I found myself, after years, more recently, as Minister of Foreign Affairs, managing the passage, at the end of the mandate, the passage at the Security Council, when the document of Ahtisaari was proposed on the independence of Kosovo. There was no agreement, I presided that Security Council, because fate wanted that that dossier arrived to the Security Council during the month in which Italy was president, Italy was member of the Security Council and it was President, it was its turn. I was the Minister of Foreign Affairs, and said, we had a very good Ambassador, but I said, “I am coming,” given the relevance…. I presided the Security Council, with Koštunica, the Kosovars, with all the protagonists who were there, I advanced the proposal, I took note that there was no consensus, the Russians…it was an important meeting, I found myself crossing path with Kosovo years later, it was a different situation but not less relevant, let’s say.

But during my mandate of Minister of Foreign Affairs, I went to Belgrade to inaugurate the Institute of Culture in Belgrade. It was a delicate passage, because as I am known in Kosovo, in Belgrade too they know I am one of those who went to war… It was an event with many people, I met young people, young, who told me, “Yes, you went to war with us but at the end you liberated us too, you liberated us too.” In part of the Serbian public opinion, yes, nationalism is still strong, but there is a part of the Serbian public opinion that saw that process also as the beginning of democratization, of liberation for Serbia too.

The war in Kosovo also had this meaning… but there was an idea of what had to happen later, the idea was not realized, but an objective was obtained, they stopped killing each other, they had been killing each other for ten years. We cannot forget that the war in Kosovo was the concluding episode of a chain of horrible conflicts, so, I believe that there is a difference: one thing is when war becomes, as  von Klausevitz said,” the war is the continuation of politics with other means,” but anyway is within a political process, but it is different when you think you can substitute politics with war. And then you cause trouble, like in Iraq or Libya, because war…sometimes the use of force is inevitable, but politics has to have primacy. When, I repeat you have no political idea, when we say, “We don’t know what is happening, we don’t know what to do, let’s drop two bombs,” things do not work well and in fact we saw that.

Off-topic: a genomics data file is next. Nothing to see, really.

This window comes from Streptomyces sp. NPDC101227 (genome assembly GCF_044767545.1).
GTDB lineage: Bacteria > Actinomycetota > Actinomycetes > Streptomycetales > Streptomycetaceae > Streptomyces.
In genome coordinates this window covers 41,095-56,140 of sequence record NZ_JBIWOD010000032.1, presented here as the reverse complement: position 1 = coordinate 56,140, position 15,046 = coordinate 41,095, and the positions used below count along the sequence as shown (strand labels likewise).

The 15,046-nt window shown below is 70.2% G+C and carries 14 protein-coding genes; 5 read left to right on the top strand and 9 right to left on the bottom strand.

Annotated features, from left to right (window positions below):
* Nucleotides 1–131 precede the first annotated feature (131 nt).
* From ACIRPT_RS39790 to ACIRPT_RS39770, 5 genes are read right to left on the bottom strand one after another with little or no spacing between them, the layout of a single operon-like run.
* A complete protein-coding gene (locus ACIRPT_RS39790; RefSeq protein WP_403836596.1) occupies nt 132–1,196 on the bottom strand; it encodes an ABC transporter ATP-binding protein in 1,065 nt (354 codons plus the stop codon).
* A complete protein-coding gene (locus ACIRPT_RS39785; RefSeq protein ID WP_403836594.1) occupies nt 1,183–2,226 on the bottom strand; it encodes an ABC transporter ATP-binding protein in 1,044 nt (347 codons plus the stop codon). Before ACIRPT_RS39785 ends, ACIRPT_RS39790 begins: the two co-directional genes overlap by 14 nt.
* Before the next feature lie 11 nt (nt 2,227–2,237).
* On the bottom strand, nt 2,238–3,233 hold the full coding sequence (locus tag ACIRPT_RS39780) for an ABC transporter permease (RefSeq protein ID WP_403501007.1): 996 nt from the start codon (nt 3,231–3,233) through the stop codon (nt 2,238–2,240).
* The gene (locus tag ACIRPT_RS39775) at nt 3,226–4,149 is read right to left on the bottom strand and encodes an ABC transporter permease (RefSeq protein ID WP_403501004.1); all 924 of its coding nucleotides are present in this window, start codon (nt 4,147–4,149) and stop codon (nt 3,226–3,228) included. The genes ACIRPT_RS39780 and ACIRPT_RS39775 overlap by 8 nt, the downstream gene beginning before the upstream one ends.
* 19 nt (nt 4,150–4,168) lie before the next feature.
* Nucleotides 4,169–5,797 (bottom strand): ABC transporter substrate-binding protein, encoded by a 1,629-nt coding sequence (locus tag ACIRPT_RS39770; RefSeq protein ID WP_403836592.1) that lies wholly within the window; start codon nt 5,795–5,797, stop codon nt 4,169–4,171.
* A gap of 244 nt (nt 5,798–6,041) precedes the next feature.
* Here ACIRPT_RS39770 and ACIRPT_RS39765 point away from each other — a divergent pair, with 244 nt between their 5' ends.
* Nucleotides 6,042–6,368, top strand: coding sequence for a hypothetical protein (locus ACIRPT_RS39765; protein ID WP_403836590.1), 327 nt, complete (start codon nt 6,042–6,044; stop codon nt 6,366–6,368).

So, from this point of view I am against…I was never a pacifist, but I always thought that politics must come first. When politics loses its primacy, in war as in the economy, normally things go badly.

Anna Di Lellio: To conclude, what do you think of Kosovo’s development now, you are still interested in Kosovo. One can never leave Kosovo…

Massimo D’Alema: This has been a choice… the Foundation I am the president of has a collaboration with the Minister of Foreign affairs of Kosovo and we have a contract. He has funds for international cooperation.

Anna Di Lellio: How do you see your work here, the prospect?

Massimo D’Alema: Many years have passed, and I believe that the prospect for the Balkans is to complete the process of pacification and began a more intense collaboration and there is progress in this direction. I participated with Joschka Fischer and Védrine as testimonials in a meeting of the statesmen of the Balkans in Tirana. It was very nice. Political and economic collaboration, final peace is the prospect for which to work and along this road it is clear that the big unresolved issue is reciprocal recognition between Serbia and Kosovo and so, the beginning of reciprocal collaboration. The negotiation is open, I must say the European Union worked here very positively with positive intents, also because this is the condition that favors a process of integration. I remain convinced that the European Union should be open to the integration of the Western Balkans even though I know that there are oppositions, perhaps is not realistic to think this can happen in the short term.